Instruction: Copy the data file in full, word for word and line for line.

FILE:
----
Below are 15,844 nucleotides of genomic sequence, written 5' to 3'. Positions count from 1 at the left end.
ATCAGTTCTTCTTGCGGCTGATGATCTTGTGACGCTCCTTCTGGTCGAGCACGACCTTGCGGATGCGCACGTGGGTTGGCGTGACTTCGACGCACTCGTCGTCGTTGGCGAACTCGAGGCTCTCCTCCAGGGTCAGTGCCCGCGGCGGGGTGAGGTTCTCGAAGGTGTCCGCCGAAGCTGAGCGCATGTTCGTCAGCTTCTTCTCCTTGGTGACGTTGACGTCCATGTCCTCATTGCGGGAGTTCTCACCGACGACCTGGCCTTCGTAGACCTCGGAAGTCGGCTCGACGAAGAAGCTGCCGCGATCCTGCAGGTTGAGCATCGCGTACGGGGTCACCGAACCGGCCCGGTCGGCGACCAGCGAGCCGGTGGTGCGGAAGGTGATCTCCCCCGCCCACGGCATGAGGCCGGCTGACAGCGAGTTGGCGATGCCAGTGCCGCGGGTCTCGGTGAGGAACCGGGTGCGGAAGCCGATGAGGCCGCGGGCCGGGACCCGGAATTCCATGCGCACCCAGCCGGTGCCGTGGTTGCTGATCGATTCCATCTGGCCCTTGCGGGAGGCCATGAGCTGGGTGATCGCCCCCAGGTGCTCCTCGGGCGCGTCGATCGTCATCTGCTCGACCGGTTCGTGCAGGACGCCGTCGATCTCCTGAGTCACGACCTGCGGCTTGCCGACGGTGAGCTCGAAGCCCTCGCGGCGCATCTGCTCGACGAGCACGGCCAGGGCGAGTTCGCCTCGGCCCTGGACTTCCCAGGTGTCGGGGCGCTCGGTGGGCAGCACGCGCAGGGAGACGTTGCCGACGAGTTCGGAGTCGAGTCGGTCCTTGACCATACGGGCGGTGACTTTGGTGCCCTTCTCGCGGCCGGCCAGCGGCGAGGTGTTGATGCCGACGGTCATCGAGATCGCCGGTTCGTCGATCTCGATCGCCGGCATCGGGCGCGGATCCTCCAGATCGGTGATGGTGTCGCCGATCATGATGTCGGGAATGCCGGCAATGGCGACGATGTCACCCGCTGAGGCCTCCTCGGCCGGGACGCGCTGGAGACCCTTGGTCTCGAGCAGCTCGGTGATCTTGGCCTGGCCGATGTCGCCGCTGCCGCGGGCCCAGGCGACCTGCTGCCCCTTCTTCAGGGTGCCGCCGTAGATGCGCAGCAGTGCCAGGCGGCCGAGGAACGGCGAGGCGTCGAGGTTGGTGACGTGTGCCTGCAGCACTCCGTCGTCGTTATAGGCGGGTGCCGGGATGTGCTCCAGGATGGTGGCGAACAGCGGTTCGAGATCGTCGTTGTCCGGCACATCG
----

Below are 15,844 nucleotides of genomic sequence, written 5' to 3'. Positions count from 1 at the left end.
ATCAGTTCTTCTTGCGGCTGATGATCTTGTGACGCTCCTTCTGGTCGAGCACGACCTTGCGGATGCGCACGTGGGTTGGCGTGACTTCGACGCACTCGTCGTCGTTGGCGAACTCGAGGCTCTCCTCCAGGGTCAGTGCCCGCGGCGGGGTGAGGTTCTCGAAGGTGTCCGCCGAAGCTGAGCGCATGTTCGTCAGCTTCTTCTCCTTGGTGACGTTGACGTCCATGTCCTCATTGCGGGAGTTCTCACCGACGACCTGGCCTTCGTAGACCTCGGAAGTCGGCTCGACGAAGAAGCTGCCGCGATCCTGCAGGTTGAGCATCGCGTACGGGGTCACCGAACCGGCCCGGTCGGCGACCAGCGAGCCGGTGGTGCGGAAGGTGATCTCCCCCGCCCACGGCATGAGGCCGGCTGACAGCGAGTTGGCGATGCCAGTGCCGCGGGTCTCGGTGAGGAACCGGGTGCGGAAGCCGATGAGGCCGCGGGCCGGGACCCGGAATTCCATGCGCACCCAGCCGGTGCCGTGGTTGCTGATCGATTCCATCTGGCCCTTGCGGGAGGCCATGAGCTGGGTGATCGCCCCCAGGTGCTCCTCGGGCGCGTCGATCGTCATCTGCTCGACCGGTTCGTGCAGGACGCCGTCGATCTCCTGAGTCACGACCTGCGGCTTGCCGACGGTGAGCTCGAAGCCCTCGCGGCGCATCTGCTCGACGAGCACGGCCAGGGCGAGTTCGCCTCGGCCCTGGACTTCCCAGGTGTCGGGGCGCTCGGTGGGCAGCACGCGCAGGGAGACGTTGCCGACGAGTTCGGAGTCGAGTCGGTCCTTGACCATACGGGCGGTGACTTTGGTGCCCTTCTCGCGGCCGGCCAGCGGCGAGGTGTTGATGCCGACGGTCATCGAGATCGCCGGTTCGTCGATCTCGATCGCCGGCATCGGGCGCGGATCCTCCAGATCGGTGATGGTGTCGCCGATCATGATGTCGGGAATGCCGGCAATGGCGACGATGTCACCCGCTGAGGCCTCCTCGGCCGGGACGCGCTGGAGACCCTTGGTCTCGAGCAGCTCGGTGATCTTGGCCTGGCCGATGTCGCCGCTGCCGCGGGCCCAGGCGACCTGCTGCCCCTTCTTCAGGGTGCCGCCGTAGATGCGCAGCAGTGCCAGGCGGCCGAGGAACGGCGAGGCGTCGAGGTTGGTGACGTGTGCCTGCAGCACTCCGTCGTCGTTATAGGCGGGTGCCGGGATGTGCTCCAGGATGGTGGCGAACAGCGGTTCGAGATCGTCGTTGTCCGGCACATCG